Not Every Show Needs a Remake – Fate: The Winx Saga is Proof



The main cast of Fate: The Winx Saga, the main five girls.

In many regards, Winx Club was a great show. Airing in 2004 all the way up to about 2018, it was a show that catered to young fairy-obsessed girls, and it did it well. Winx featured a diverse cast, eye-catching visuals, and a plot that was just dramatic enough to leave you coming back for more. Add to that an incredibly wholesome showing of female friendship and magical fairy transformations? 8-year-old me was hooked. I remember waking up at 6 am to catch Winx Club reruns before I went to school, singing the theme song on my way up to the bus stop. To say it was an important part of my childhood, as well as those of many others, would be a great understatement. So there were no doubts in my mind that Fate, the Netflix live-action remake, was going to be underwhelming. How could it remake a show so doused in nostalgia? But either way, I told myself I would watch it, maybe it would be better than I expected.

It was not.

To be fair, Fate: The Winx Saga is hardly a remake of Winx Club. If the creators had created it as a Winx-inspired show, changed character and location names, and rebranded it under a new name, I would have just brushed it off as another halfway decent Netflix show and forgotten about it, a show to watch when it’s a rainy day and you have six hours to spare. But as a Winx Club remake, Fate is incredibly underwhelming. Showrunners wanted a more gritty story, something that would resonate deeper with the now-young adults who had watched the original as kids. It doesn’t do this very well, however, sacrificing many of the key tenets of Winx Club in order to create a show that’s just not fun to watch.

The original Winx Club was bright, energetic, and sparkly, compared to the grim coloration of the remake. (Nickelodeon)

And that’s my main problem with Fate. It’s literally and figuratively a darker show than the original, and the so-called “more mature themes” are just an excuse to make the show less enjoyable. Characters in Fate are terrible to each other, from the jealous rivalry between Stella and Bloom to the insensitive way that the main five girls treat each other. I went into Fate hoping for friendship in the face of adversity, sparkling fairy bastions of positivity and resilience but got the same catty dynamics that showrunners seem to think teenage girls enjoy. Problems with the characters don’t end there however, they’re far more intrinsic than that.

As an Asian-American growing up in a predominantly white area, diversity is especially important to me. The original Winx Club was great for that, half of the main cast was made up of different ethnicities, and each character had a unique personality so that anyone watching could see themselves in someone. Spunky and athletic Aisha, introverted techie Tecna (who does not make an appearance in Fate), outgoing fashionista Stella. The show was made with a diverse target audience in mind, which makes it that much more surprising that Fate would so blatantly white-wash its cast, with Aisha as the only non-white member in the remake. Showrunners cast a more varied range of body types, which is commendable, but it shouldn’t be a give-and-take, you can cast someone who is plus size and a minority. Plus, characters’ personalities have been broken down into uninteresting archetypes. Bloom is a stereotypical Chosen One, an amalgamation of fanfiction-esque tropes with parents who don’t understand and seemingly unlimited power, Aisha is a nurturing friend who seems to be nothing more than a glorified guide for Bloom, and Stella is a snobby jealous princess. The original cast had nuance and detailed backstories, they had real problems and real challenges to overcome. All that is thrown out the window in exchange for slightly more complex worldbuilding and plot development, but it’s nowhere near a fair trade.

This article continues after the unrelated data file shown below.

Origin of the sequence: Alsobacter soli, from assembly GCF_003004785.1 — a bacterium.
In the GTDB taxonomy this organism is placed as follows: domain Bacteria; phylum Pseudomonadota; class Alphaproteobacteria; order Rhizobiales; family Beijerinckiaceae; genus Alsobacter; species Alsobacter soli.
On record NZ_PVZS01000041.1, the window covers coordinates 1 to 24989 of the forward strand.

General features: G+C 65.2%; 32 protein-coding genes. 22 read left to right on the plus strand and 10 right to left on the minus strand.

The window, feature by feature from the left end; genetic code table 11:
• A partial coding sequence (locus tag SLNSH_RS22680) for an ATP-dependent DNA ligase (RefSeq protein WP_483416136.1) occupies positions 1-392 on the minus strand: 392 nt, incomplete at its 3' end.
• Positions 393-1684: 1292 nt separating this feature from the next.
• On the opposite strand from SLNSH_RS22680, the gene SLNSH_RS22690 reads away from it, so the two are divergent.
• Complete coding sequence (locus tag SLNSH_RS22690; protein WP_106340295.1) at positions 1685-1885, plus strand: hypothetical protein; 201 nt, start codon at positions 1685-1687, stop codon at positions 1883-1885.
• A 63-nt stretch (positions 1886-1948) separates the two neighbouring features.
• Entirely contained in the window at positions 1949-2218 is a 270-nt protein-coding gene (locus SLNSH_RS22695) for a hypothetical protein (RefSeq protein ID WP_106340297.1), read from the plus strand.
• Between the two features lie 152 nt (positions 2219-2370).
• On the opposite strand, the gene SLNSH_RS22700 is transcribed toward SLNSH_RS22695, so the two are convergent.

Many fans complained about the white-washing and lack of diversity in the new cast. (Buzzfeed)
Many online were outraged at the seemingly bland fashion choices made in the show, and redesigned the cast in their own way. (Mina Le, Shanspeare)

The visuals of the original Winx Club have been changed as well. Winx was a bright, peppy-looking cartoon. Characters were brightly colored, highly saturated, and exuded sparkle from the tips of their wings to the heels of their shoes. Fate on the other hand is, in a word, gloomy. Pastel fairy school Alfea has been downgraded to a dim British boarding school, and the whole show looks like it’s had a Twilight-esque color filter placed on top. The fashion present in the show has also gotten a significant change, and bafflingly so. The original Winx girls were in their teens and wore bright crop tops and mini-skirts that embodied the Y2K fashion of the time. Y2K fashion has been recently trending again, so this felt like a great opportunity to draw in that audience. The new actors are significantly older though (the main cast spans the age range of 22-27), and the fashion of the show reflects it. Puffer jackets, dark jeans, and sad-looking sweatshirts are a far cry from the jean shorts and saturated tones of the original show, and it takes only one Youtube search to see that I’m not alone in that thought. Fate succeeded in alienating the exact audience they were trying to recruit by thoroughly changing the most popular parts of the original.

All in all, Fate isn’t a terrible show. Its plot is decent, it has interesting worldbuilding, and as a standalone show, it’s perfectly fine. When viewing it as a remake of Winx Club, however, its failings are painfully obvious. I’d advise against watching if you’re an avid Winx Club fan, as it will undoubtedly be a letdown, but as a standalone show to watch on a rainy day, I’d sink the six hours.